Not since 1968 has every Major League Baseball team been on the diamond on Opening Day. This year all 30 ball clubs will be in action on March 29, the earliest Opening Day in ballparks in the United States. The fundamentals of the game remain the same today but the fan experience has dramatically changed in the last fifty years.
A fan in 1968 had to drop a dime into pay phone to make a call. Today, many fans carry a smartphone to the stands with capabilities far beyond placing a phone call. We use our devices to take pictures and videos from the ballpark and connect instantly with friends and family rooting for the home team from across the country or even around the world.
Teams realize how important connectivity is to the folks in the stands, too. “Without connectivity, our fans cannot take out their phones and consume the game the way they want with unfettered internet access,” Greg Mize, Atlanta Braves digital marketing director told TechRepublic. “That’s really core.”
In stadiums and communities across the country, Americans want to stay connected, and we are demanding more and more of the nation’s wireless networks. In 2016, wireless data traffic set a record of 13.72 trillion megabytes. With data use increasing at nearly 240 percent over the past two years and no sign of slowing, network operators are making big investments to keep up with demand and roll out the next generation of technology.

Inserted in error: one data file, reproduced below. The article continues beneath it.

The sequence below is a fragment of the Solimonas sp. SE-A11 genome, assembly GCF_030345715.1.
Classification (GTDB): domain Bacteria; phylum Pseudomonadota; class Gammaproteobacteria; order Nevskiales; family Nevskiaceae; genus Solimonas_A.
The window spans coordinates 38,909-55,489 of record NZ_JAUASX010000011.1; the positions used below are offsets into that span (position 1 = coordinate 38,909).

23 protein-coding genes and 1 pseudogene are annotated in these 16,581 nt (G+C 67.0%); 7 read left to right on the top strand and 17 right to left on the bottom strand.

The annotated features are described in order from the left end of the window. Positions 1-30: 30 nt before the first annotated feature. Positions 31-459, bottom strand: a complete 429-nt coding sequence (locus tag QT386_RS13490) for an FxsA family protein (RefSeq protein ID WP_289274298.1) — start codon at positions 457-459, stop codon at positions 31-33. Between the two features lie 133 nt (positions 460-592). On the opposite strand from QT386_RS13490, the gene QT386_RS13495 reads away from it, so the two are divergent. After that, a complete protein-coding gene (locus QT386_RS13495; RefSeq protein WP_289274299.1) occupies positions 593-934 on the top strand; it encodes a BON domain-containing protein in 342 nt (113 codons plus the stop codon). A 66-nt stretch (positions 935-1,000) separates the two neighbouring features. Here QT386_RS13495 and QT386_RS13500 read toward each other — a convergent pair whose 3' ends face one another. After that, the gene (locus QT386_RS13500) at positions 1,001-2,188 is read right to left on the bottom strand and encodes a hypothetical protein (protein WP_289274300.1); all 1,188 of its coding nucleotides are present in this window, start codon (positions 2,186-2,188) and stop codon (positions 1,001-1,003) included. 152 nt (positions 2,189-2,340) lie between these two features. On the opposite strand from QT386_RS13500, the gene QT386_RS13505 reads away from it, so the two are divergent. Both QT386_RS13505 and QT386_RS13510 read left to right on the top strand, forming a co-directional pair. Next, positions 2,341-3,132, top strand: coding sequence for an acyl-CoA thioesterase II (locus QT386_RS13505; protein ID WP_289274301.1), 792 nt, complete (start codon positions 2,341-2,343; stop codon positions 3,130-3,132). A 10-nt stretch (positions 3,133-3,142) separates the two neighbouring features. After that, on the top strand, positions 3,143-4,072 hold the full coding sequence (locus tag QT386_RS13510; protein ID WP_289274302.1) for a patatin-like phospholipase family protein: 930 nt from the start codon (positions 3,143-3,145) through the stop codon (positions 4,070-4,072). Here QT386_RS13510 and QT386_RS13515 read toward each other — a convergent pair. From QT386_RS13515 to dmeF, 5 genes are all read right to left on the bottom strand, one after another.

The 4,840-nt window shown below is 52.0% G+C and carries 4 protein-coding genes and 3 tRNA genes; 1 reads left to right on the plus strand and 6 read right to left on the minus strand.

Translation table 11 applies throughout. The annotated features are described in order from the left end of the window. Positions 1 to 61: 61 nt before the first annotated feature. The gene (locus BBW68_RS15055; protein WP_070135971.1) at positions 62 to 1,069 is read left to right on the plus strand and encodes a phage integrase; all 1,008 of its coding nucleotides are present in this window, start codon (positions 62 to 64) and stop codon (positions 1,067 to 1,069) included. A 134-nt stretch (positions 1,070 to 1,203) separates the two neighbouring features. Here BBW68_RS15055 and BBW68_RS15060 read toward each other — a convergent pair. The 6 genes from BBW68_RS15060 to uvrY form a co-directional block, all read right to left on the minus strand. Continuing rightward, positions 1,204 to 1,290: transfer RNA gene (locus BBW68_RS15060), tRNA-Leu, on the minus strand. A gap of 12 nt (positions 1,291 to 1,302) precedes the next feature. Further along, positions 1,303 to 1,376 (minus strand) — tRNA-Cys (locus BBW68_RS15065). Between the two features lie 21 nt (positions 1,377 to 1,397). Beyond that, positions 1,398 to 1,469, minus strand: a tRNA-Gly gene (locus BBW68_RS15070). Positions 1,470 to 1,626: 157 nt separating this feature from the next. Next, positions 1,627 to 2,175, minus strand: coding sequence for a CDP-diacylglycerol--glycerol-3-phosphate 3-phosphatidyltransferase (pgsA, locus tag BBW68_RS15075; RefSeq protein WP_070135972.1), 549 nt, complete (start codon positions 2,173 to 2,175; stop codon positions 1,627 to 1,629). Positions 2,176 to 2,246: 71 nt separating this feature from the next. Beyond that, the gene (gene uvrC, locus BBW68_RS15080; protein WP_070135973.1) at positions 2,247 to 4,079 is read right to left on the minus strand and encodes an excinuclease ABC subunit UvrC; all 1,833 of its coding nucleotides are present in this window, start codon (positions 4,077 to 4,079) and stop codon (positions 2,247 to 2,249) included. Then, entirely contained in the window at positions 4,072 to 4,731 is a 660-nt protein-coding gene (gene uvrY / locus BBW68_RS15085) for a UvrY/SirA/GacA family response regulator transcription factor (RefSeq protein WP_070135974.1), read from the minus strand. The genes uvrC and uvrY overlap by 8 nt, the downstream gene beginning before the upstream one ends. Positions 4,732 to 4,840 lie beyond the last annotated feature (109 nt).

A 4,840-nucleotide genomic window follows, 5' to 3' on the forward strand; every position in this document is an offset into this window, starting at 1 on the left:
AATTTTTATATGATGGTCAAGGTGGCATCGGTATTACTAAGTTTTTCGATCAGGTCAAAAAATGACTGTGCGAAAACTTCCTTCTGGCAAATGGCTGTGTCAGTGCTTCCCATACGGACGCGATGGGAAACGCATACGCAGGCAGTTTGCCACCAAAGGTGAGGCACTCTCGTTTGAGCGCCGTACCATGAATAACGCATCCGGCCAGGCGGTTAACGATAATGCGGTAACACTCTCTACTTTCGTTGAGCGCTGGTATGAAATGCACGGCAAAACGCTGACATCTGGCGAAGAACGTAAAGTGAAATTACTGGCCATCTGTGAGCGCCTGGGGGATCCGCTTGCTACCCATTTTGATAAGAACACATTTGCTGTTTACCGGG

On deck we have 5G technology, which promises to be a game changer for the entire economy. The combination of speed, responsiveness and reach will do more than improve consumers’ current mobile experience, like apps that can deliver concessions straight to your seat in the stadium. Because of its super low latency, reducing the time it takes for bits of data to travel, 5G will be a platform for real time applications – whether that’s virtual reality that makes baseball fans at home feel like they are watching behind home plate or remote healthcare service delivery.
Now is the time for policymakers to step up to the plate so we can unleash the full potential of next generation networks. The FCC took an important step last week by streamlining the review processes for wireless infrastructure deployment and Congress passed a critical legislative fix to ensure the FCC can deliver on another key input for wireless networks – spectrum.
As a result, the FCC is moving full steam ahead with plans for the 28 GHz auction in November of this year. That’s great progress and we should accelerate efforts to put more of the airwaves needed for 5G in the spectrum pipeline.
Looking ahead, Chairman Pai recognizes the millimeter wave auctions are only the beginning. “One of the game-changers for 5G is that new technologies have made it possible to use millimeter wave spectrum for mobile broadband,” Chairman Pai said. “But a comprehensive spectrum strategy for 5G requires freeing up all kinds of airwaves—low-, mid-, and high-band.”
So whether you’re a baseball fan, student, small business owner, or innovator, we all need wireless connectivity – and we need a whole team of spectrum bands to meet that demand. Mobile Future looks forward to working together so that America wins the 5G championship.